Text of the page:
Radiant heating, also known as 'infrared heating' is entirely different from heating by conduction or convection heating. Heating by conduction is where a warm object is in direct contact with your body - for example, a hot-water bottle. Heating by convection is where warmth is transferred to you through another medium - usually the air. This is how a fan heater or central heating radiator works. In some circumstances, this can be very wasteful - for example, if a building is large or poorly insulated - since it is necessary to warm the whole volume of air in the building before you feel warm.
So, how does radiant heating work? Imagine being outside on a sunny winters day. You can feel the warmth of the sun on your body, but if you step into the shade, you instantly realise how cold the air is. This is because the sun heats the earth with radiant heat. No particles are involved in the transmission of infrared, which is why we can still feel the heat of the Sun, even though it is 150,000,000km away from the Earth. Logically, humans and other vertebrates are physiologically adapted to receiving infrared warmth from the sun.
Let's drill down a bit further. The Sun warms the earth using shortwave infrared (more on this below). Longer wavelengths of infrared are filtered out by the earth's atmosphere. Happily, nearly all of the radiant energy produced by SunSwitch heaters is in the shortwave region and closely resembles that of the sun. How good is that!
For practical purposes, the infrared spectrum is divided into three regions:
Short wave (IR-A): 800 – 1,400nm
Medium wave (IR-B): 1,400 – 3,000nm
Long wave (IR-C): 3,000 - <10,000nm
Radiation in the three wavelength ranges have different properties, and the heater technologies available have different characteristics. These are summarised below:
It is notable that quartz halogen infrared heaters (the type of radiant heaters we exclusively supply) work more or less instantly, that their heat output is not sensitive to air movement, and their output can be focused effectively with reflectors. This makes them suitable for use in places where other types of heaters would not work effectively, including areas that may need to be partially or completely open to the elements. Furthermore, because the heating principle is radiation, the ‘throw’ of warmth from quartz halogen heaters is greater than heaters operating in the IR-B and IR-C bands.
As the table above indicates, the heating principle of radiation covers the IR-A band and a part of the IR-B band. In reality the emission spectra of different types of infrared heaters are not segregated neatly into IR-A. IR-B and IR-C either:
Below is a graph showing the emission spectrum of the sun compared with a SunSwitch quartz halogen infrared heater and a heater with a standard quartz element. As can be seen the output of the SunSwitch emitter is quite similar to that of the sun in the IR region, whereas the output of the quartz emitter is completely different:
Comparing different IR frequencies with the effectiveness of cutaneous absorption is very interesting (lower chart above). The SunSwitch emitter peaks very close to where infrared absorption into skin tissue is greatest. This highlights why quartz halogen infrared is such an effective heat source for warming humans, equids and other vertebrates, compared with other infrared heating technologies.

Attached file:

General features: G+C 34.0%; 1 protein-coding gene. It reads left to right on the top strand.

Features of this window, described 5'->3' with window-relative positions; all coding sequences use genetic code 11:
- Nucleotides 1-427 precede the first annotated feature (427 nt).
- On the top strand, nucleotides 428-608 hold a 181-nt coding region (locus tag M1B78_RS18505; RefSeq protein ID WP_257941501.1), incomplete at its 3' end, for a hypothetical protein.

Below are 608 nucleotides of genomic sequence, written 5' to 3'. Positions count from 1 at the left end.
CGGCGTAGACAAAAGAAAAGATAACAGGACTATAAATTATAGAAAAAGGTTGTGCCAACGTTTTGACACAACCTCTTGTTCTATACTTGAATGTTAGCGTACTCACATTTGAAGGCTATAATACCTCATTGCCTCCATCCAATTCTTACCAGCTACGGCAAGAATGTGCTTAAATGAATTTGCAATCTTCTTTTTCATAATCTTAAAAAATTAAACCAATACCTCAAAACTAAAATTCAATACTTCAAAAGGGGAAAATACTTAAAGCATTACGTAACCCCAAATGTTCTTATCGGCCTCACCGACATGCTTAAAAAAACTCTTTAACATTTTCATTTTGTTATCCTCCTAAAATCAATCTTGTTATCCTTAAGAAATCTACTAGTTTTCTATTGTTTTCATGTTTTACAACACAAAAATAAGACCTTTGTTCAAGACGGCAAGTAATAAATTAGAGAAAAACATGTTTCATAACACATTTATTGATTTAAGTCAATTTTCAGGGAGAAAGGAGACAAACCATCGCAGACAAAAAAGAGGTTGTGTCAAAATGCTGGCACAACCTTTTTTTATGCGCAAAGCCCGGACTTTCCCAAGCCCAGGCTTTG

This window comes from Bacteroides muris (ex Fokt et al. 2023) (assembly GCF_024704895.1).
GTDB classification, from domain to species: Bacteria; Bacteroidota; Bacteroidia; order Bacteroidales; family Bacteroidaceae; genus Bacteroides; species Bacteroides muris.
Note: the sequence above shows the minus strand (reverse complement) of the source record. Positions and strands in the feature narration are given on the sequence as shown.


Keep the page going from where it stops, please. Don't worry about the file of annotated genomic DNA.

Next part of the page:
Par38 and R95 infrared bulbs have been available for some years for human healthcare and animal husbandry applications, typically rated at 100W or 150W. The better ones provide the same quality of IR-A heat output as a quartz halogen tube, but they have two disadvantages. The first is that the throw of heat is very limited so they need to be mounted in close proximity to the subject (typically 450mm). The other is that lamp life is usually quite short at around 300 hours. (a good quality quartz halogen tube will last for 5000-7000 hours without control, and 35,000 + hours with control, depending on usage.
The intensity of heat received from a quartz halogen heater source obeys the inverse square law, which means that the heat energy available decreases disproportionately as a square of the distance from heater to subject. This has a critical bearing on determining the optimal mounting heights and power ratings of infrared heaters for all applications.
IR-A passes readily through glass when mounted at a high angle of incidence, just as infrared from the sun will pass through a window to warm a room. This may provide some useful alternative design possibilities for warming enclosures or rooms, though the glass must be able to withstand the temperature gradient produced by the heater/s. Some quartz halogen heaters are supplied with tempered glass fronts to maintain a high IP protection against dust and liquids, though many modern designs have protective grilles in place of glass and still have an ingress protection rating of IP65 or higher.
Shortwave infrared can be readily bounced off reflectors. Some of the infrared heaters available have optically-designed reflectors that help to project and focus the warmth. Separate baffles can also be used to diffuse or direct the radiation.
Controlling IR-A output
Returning to the basics discussed above, most of the heat from a quartz halogen heater is in the IR-A region. Anything within the ‘radiation zone’ in front of the heater will absorb the infrared and becomes warmer. Broadly speaking, anything outside this zone will be unaffected.
© SunSwitch Limited 2015 (based on an article © SunSwitch Limited 2006)